2 points
  36. Yes it is: Erinnerungsabzeichen an den 70. Geburtstag Wilhelms II. (Hersteller Godet) BTW the portrait of Livonius is NOT the picture of 1812 Overture, it is from my collection.
    2 points
  37. Hptm Müller (IR 51) is Friedrich Alfred Müller, originally from IR 137. Born 25.03.1882 in Weilerbach. Probably the MWB dated 05.Sep.1918 (same date as Majors Nollau & v Sommerfeldt u Falkenhayn).
    2 points
  38. Oh, I beg you, why be surprised... Russia is a republic with a monarchical coat of arms, a secular state with official religious holidays, equality of all faiths and state awards named after Orthodox saints. As they say in Russia - "ing horse-drawn circus". And you don't have to wean yourself from the Soviet one, it will still come back ))) For dialectics!
    2 points
  39. What people collect depends on what catches their fancy; everybody has different interests and therefore a different collecting focus. Some people focus on different types and variations, others only collect decorations in the best possible condition (or the exact opposite: ground-dug awards in extremely poor condition), and others are only interested in awards with interesting stories behind them. You can focus on a certain country, a certain period, a certain conflict, a certain unit, or a certain branch or field. There is no right and wrong way to collect. Collect in a way that feels right for you; it's a hobby and you should ignore everybody who tells you you should do it differently. That being said, most collectors do decide on a collecting focus at some point. I don't know many collectors who simply collect everything. Also, an experienced collector advised me many years ago to always buy the rarest (which would usually be the most expensive) award you can afford. Chances are that a similar piece will not be available anytime soon. You can also spend your money on cheap medals that are a dime a dozen, but those will always be available. Plus, it can be extremely satisfying to find something you have been looking for for a long time.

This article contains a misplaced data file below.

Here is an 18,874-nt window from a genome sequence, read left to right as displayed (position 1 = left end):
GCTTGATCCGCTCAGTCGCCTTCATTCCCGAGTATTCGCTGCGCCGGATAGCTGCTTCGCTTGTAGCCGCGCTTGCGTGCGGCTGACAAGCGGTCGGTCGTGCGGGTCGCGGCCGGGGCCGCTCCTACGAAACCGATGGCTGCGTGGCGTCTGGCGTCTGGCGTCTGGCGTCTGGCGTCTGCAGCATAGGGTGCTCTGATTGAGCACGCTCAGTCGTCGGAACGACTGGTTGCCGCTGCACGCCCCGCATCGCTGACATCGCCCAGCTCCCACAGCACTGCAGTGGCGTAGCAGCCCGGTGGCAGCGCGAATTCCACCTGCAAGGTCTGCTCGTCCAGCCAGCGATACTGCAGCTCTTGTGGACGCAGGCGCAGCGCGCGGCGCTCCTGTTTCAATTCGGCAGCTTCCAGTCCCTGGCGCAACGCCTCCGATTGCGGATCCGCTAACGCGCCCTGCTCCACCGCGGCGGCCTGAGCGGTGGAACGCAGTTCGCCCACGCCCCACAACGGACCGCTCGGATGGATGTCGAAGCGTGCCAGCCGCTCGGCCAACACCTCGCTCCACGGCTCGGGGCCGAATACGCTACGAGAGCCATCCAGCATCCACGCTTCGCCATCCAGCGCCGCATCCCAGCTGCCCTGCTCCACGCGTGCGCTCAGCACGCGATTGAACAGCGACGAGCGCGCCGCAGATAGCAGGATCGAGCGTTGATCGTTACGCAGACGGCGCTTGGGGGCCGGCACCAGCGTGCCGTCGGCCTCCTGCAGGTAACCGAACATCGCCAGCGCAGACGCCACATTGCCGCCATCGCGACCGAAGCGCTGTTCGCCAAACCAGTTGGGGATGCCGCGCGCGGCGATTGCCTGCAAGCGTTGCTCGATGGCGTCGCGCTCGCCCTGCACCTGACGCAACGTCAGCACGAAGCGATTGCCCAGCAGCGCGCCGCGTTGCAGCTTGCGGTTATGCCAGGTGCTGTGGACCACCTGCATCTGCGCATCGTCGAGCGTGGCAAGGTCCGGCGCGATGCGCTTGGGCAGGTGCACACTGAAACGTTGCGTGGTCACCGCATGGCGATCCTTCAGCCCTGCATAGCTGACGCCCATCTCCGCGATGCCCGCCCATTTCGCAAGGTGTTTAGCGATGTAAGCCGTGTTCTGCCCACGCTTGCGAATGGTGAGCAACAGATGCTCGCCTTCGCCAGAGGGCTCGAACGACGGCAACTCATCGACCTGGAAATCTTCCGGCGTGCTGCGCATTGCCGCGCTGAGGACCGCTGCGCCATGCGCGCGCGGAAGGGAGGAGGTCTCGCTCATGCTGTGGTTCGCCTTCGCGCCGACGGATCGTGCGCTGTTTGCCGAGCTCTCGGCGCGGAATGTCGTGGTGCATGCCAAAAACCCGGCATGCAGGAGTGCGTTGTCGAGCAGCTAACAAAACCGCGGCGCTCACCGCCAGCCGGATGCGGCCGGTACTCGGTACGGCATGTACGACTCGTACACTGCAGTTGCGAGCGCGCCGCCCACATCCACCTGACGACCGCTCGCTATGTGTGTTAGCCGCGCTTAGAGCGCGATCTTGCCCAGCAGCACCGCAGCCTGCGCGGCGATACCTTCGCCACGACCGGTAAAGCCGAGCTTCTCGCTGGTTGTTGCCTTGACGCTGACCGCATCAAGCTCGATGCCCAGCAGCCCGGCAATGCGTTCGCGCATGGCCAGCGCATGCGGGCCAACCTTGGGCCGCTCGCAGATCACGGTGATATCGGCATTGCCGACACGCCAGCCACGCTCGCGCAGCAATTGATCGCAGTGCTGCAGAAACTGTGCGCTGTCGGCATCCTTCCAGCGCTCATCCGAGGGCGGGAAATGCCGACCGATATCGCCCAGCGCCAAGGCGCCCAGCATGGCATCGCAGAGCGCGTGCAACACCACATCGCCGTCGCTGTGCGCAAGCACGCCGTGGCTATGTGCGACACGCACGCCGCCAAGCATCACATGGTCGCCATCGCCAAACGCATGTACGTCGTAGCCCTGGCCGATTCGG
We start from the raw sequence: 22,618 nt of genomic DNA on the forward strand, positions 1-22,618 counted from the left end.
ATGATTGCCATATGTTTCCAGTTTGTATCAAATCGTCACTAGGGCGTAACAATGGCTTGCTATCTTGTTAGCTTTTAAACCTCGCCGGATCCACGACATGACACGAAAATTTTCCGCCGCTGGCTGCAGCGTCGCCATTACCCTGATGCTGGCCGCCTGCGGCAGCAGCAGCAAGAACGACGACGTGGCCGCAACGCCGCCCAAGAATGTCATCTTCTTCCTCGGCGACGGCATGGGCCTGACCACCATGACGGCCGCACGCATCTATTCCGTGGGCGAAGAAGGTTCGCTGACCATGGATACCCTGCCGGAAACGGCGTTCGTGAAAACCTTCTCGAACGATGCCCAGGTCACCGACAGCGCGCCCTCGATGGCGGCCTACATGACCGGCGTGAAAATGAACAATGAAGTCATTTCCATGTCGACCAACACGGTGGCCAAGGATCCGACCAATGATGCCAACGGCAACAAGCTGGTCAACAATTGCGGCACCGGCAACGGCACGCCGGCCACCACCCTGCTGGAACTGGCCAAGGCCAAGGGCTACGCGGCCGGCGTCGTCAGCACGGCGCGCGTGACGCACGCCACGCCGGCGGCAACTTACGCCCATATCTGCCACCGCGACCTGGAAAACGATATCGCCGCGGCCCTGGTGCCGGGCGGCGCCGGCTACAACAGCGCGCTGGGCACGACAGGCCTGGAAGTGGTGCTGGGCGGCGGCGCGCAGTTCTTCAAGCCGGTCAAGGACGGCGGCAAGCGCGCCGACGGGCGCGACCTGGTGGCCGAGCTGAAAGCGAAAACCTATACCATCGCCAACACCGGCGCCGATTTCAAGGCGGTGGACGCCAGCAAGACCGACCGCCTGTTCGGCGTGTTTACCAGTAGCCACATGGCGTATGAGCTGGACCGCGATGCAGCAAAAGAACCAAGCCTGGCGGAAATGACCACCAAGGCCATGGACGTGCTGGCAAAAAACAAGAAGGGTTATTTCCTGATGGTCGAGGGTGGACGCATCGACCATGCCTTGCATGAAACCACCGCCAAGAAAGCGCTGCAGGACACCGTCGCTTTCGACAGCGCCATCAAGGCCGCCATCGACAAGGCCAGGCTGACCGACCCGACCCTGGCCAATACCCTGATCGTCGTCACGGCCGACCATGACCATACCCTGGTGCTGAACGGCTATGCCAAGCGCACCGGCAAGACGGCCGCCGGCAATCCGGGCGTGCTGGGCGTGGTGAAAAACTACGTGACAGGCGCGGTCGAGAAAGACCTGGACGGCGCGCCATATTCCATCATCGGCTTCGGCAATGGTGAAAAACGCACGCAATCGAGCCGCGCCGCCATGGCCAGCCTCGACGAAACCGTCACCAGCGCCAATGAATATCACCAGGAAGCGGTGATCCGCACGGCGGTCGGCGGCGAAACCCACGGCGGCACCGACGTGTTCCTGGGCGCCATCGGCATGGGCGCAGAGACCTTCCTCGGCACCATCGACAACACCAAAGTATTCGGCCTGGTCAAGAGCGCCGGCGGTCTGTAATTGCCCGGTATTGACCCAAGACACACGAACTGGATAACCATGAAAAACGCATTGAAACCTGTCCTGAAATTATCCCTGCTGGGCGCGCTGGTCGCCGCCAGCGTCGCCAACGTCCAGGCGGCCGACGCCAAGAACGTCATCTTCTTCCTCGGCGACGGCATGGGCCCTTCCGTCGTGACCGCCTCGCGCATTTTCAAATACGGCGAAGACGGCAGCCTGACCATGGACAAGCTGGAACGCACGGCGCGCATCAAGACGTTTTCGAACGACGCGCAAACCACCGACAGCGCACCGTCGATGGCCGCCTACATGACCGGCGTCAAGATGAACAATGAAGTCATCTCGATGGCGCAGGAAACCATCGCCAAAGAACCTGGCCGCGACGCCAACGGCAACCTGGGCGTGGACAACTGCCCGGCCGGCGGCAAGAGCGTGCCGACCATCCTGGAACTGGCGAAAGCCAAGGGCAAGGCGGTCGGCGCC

2 points
  40. I think there is laurels with the Bulgarian medal Christophe
    2 points
  41. As some of you know, my main focus is on Imperial Eks and I have been fortunate enough to find some rare and unusual examples but my favorite piece in my collection is my s98/05 sawtooth bayo. It was given to me on my 16th birthday by a dear family friend who's husband brought it home on his return from ww1. It's not rare or special in any way except for it's sentimental value to me.
    2 points
  42. A new beauty in the collection, a nice bar with a late Weiss&co BMVO4x, frosty as always.
    2 points
  43. BTW: the bar is turned upside down. The ribbon of the Order of St. Vladimir should go first.
    2 points
  44. The text is: "S(einem)/l(ieben) Toni Kolbesen zur fr(eun)dl(ichen) Erinnerung. 1913. Rebhahn Oberstlt." Obstlt Rebhahn and Oberleutnant-Rechnungsführer Anton Kolbesen served together with Armeeschießschule in 1913. Rebhahn was former officer of IR 92, which had white as "Regimentsfarbe". All fits. I could find Rebhahn last time in Schematismus 1914. He received knight´s cross of Franz Joseph-Orden in 1913 or 1914. Rebhahn received Orden der Eisernen Krone 3. Kl. mit der Kriegsdekoration on 22.11.1914 serving with k.k. Landsturm-Infanterieregiment Nr. 12. He lost his life in the field on 2nd of August 1915 with rank of colonel as acting commander of IR 77 north-west of Lublin. On 27.10.1915 he was posthumus awarded "Ritterkreuz des Leopoldordens mit der Kriegsdekoration". Regards Christian
    2 points
  45. Here a lot of Meyer´s and some more with late award dates (from May till November 1918) kind regards
    2 points
  46. A copper wall plaque for the Hilfskreuzer Thor. Regards,Martin.
    2 points
  47. Regarding Kurt Lange, apparently they got the rank wrong. Then-Leutnant, later Generalmajor, Kurt Lange's father was Geheimer Justizrat Paul Lange in Deutsch Krone, later in Ballenstedt am Harz.
    2 points
  48. The medal set of Colonel Jan Hendrik Sar. One of the 17 Dutch who helped the Albanian forces in 1914. The empty place at the front of the bar was probably occupied by a Knight or Officer grade cross of the Order of Orange Nassau with the swords. He became Knight in this order in 1923 and Officer in 1946 after his retirement. Regards Herman
    2 points